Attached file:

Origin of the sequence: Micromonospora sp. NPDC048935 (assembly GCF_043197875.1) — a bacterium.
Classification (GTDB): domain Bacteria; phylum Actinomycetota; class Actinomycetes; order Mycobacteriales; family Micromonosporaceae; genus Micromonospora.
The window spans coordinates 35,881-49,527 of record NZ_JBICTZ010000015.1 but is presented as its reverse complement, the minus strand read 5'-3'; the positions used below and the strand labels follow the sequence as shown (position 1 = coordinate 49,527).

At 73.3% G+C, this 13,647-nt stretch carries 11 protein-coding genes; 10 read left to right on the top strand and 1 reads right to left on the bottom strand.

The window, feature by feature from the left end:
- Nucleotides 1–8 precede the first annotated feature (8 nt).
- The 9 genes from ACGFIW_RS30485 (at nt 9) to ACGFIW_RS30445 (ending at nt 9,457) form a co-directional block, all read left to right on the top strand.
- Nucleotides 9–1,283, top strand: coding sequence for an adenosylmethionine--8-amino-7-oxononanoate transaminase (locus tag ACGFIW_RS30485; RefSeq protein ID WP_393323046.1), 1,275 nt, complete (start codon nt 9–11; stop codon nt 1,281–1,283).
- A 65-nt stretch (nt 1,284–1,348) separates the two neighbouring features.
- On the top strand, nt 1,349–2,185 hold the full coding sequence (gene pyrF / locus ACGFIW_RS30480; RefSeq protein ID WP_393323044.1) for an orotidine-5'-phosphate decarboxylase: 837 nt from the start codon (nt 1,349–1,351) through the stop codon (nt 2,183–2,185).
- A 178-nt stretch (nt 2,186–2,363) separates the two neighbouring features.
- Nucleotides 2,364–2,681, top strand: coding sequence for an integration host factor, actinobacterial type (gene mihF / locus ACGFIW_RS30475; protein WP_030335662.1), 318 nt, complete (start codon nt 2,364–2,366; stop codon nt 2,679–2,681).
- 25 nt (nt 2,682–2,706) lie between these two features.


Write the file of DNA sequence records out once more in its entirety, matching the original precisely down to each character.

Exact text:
Origin of the sequence: Micromonospora sp. NPDC048935 (assembly GCF_043197875.1) — a bacterium.
Classification (GTDB): domain Bacteria; phylum Actinomycetota; class Actinomycetes; order Mycobacteriales; family Micromonosporaceae; genus Micromonospora.
The window spans coordinates 35,881-49,527 of record NZ_JBICTZ010000015.1 but is presented as its reverse complement, the minus strand read 5'-3'; the positions used below and the strand labels follow the sequence as shown (position 1 = coordinate 49,527).

At 73.3% G+C, this 13,647-nt stretch carries 11 protein-coding genes; 10 read left to right on the top strand and 1 reads right to left on the bottom strand.

The window, feature by feature from the left end:
- Nucleotides 1–8 precede the first annotated feature (8 nt).
- The 9 genes from ACGFIW_RS30485 (at nt 9) to ACGFIW_RS30445 (ending at nt 9,457) form a co-directional block, all read left to right on the top strand.
- Nucleotides 9–1,283, top strand: coding sequence for an adenosylmethionine--8-amino-7-oxononanoate transaminase (locus tag ACGFIW_RS30485; RefSeq protein ID WP_393323046.1), 1,275 nt, complete (start codon nt 9–11; stop codon nt 1,281–1,283).
- A 65-nt stretch (nt 1,284–1,348) separates the two neighbouring features.
- On the top strand, nt 1,349–2,185 hold the full coding sequence (gene pyrF / locus ACGFIW_RS30480; RefSeq protein ID WP_393323044.1) for an orotidine-5'-phosphate decarboxylase: 837 nt from the start codon (nt 1,349–1,351) through the stop codon (nt 2,183–2,185).
- A 178-nt stretch (nt 2,186–2,363) separates the two neighbouring features.
- Nucleotides 2,364–2,681, top strand: coding sequence for an integration host factor, actinobacterial type (gene mihF / locus ACGFIW_RS30475; protein WP_030335662.1), 318 nt, complete (start codon nt 2,364–2,366; stop codon nt 2,679–2,681).
- 25 nt (nt 2,682–2,706) lie between these two features.